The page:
Wednesday, October 06, 2004

It looks like Pope Alan may just yet squeeze another few drops of blood from the US housing refinancing turnip.
New applications for U.S. home loans were virtually unchanged last week although 30-year mortgage rates rose to their highest level in a month, an industry group said Wednesday.

The Mortgage Bankers Association said its seasonally adjusted market index, a measure of mortgage activity, stood at 724.8 for the week ended Oct 1, almost unchanged from the previous week's 724.7. . . .

The Mortgage Bankers Association's seasonally adjusted index of new refinancing applications rose by 2.7 percent to 2,270.8 last week from the previous week's 2,211.1.
Amazingly, refi activity in the US is now at its highest level since April. Are there really that many homeowners out there in America who failed to take advantage of the refi opportunities in early 2003? Apparently so, but there's a twist.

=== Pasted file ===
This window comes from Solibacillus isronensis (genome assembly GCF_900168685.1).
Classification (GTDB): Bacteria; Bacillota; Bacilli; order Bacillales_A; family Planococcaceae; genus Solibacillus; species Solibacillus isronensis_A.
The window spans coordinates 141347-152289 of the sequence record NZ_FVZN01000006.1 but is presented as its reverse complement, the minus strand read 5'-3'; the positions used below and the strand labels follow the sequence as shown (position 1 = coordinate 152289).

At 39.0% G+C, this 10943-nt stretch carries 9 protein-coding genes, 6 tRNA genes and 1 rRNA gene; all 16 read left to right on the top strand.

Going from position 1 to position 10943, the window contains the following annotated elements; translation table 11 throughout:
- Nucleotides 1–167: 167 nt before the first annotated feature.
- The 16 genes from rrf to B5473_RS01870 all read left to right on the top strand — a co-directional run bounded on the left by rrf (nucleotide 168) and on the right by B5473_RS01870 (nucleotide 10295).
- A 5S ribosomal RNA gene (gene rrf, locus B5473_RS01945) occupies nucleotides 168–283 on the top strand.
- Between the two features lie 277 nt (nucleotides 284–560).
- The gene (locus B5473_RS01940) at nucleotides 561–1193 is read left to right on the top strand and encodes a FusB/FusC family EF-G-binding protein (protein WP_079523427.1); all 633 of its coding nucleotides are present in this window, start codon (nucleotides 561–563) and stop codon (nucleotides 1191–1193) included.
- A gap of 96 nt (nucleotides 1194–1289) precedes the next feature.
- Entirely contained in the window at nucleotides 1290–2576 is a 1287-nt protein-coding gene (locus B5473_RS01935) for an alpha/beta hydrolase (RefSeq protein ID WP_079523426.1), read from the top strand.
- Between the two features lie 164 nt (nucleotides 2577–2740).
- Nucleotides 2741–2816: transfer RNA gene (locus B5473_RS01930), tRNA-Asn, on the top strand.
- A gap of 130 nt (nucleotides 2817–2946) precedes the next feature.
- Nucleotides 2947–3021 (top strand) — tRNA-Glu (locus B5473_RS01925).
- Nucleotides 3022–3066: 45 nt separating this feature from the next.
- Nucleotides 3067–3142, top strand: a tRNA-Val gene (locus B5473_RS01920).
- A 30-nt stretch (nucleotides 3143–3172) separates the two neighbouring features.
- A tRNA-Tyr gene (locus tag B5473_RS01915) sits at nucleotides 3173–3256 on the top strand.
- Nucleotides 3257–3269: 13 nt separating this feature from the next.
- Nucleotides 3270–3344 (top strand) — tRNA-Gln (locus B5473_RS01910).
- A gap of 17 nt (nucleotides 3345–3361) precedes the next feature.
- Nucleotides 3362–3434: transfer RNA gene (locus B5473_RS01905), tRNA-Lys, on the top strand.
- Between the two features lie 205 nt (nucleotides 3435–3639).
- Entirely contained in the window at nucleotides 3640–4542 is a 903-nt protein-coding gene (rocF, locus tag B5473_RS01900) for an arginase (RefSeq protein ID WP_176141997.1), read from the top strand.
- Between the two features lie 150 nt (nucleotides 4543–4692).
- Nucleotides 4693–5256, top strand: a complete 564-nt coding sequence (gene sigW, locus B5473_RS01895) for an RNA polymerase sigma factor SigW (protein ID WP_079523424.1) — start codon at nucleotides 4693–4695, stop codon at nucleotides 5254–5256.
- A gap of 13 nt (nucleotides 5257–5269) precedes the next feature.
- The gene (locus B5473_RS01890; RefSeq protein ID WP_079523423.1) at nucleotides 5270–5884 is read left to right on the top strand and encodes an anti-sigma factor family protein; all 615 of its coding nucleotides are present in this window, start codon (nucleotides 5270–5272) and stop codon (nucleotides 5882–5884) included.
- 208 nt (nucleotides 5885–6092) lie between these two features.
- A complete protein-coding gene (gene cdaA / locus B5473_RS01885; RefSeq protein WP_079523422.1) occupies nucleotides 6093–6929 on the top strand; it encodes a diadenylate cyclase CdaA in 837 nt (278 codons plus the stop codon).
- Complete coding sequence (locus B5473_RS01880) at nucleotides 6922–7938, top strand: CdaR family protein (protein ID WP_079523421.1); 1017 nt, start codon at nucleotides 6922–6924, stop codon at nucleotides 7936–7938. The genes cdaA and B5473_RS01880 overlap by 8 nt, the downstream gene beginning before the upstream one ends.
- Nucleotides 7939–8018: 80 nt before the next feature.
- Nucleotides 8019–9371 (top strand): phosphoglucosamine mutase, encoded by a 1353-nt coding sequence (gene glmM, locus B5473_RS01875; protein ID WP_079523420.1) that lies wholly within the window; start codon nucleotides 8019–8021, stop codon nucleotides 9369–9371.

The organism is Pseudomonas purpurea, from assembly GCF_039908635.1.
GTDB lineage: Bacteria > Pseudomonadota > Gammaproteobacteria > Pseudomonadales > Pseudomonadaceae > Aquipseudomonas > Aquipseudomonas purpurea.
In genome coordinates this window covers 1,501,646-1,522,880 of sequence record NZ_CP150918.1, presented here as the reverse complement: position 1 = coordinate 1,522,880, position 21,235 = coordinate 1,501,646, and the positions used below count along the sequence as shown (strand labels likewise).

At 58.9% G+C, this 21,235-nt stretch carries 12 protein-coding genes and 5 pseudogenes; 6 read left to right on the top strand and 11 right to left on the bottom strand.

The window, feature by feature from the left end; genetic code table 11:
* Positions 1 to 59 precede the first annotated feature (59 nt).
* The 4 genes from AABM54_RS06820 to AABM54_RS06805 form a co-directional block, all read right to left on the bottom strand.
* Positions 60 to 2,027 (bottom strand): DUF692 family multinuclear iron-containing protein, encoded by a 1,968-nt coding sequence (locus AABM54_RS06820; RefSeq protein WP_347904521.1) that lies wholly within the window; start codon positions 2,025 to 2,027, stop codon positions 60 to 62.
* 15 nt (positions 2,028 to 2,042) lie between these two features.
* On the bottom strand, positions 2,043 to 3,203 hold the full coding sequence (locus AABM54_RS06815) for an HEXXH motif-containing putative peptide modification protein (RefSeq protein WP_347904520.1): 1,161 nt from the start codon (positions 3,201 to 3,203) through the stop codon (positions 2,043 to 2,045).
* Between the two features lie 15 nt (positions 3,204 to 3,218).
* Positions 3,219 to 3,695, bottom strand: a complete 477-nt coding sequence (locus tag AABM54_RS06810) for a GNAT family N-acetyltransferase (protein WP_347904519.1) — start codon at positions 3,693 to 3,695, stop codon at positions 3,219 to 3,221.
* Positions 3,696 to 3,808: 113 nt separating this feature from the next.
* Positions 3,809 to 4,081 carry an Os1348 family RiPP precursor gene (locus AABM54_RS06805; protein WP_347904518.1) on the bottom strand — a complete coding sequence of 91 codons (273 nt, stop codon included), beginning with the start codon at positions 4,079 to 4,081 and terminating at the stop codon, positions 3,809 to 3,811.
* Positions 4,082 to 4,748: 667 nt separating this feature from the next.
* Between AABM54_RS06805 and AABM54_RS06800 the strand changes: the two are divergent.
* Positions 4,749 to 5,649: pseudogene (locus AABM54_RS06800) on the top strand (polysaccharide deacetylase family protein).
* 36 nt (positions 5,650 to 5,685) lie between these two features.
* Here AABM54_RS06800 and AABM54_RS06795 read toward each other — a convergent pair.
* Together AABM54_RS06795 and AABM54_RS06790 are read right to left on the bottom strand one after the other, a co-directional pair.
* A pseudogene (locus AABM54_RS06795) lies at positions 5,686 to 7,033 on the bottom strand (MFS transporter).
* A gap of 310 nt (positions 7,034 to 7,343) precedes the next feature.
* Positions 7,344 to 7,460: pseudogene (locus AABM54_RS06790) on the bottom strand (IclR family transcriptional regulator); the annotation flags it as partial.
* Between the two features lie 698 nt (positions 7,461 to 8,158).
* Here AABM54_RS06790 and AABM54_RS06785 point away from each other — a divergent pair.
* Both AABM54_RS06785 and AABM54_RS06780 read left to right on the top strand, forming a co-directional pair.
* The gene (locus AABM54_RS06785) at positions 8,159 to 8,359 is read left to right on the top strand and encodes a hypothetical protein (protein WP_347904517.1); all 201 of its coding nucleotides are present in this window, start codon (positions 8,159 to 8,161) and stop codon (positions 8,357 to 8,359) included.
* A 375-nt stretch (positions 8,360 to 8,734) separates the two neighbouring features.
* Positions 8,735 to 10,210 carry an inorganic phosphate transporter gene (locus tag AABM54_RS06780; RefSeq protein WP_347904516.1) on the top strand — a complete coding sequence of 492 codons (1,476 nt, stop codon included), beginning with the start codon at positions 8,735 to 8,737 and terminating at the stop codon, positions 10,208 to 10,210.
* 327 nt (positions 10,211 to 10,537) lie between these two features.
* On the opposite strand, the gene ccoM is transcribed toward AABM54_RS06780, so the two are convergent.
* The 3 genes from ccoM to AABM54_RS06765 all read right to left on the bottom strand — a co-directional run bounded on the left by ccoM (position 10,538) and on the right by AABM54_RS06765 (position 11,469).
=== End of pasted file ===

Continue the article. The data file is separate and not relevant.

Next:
Back in the halcyon days of mortgage refinancing -- May through mid-July 2003 -- the use of adjustable-rate mortgages was very low. For example, the week ending 16 May 2003 had an ARM share (ARMs as percentage of total mortgage loan applications) of just 12.5%.

Today it's a very different story. For the week ending 24 September 2004, the ARM share stood at 32.5%.

What does this tell us? That the last gasp of the US housing bubble is being fueled by adjustable-rate mortgages and the concomitant belief that ultra-low interest rates (30-year < 6%) are here to stay.


At 1:24 AM, Blogger alberthaanstra said...

Hi Blogger! Ik ben op zoek naar hypotheken Zou Afab echt zo goed zijn als iedereen beweert? Of kan ik beter zoiets als Geldshop proberen?

Groetjes Albert


Post a Comment

<< Home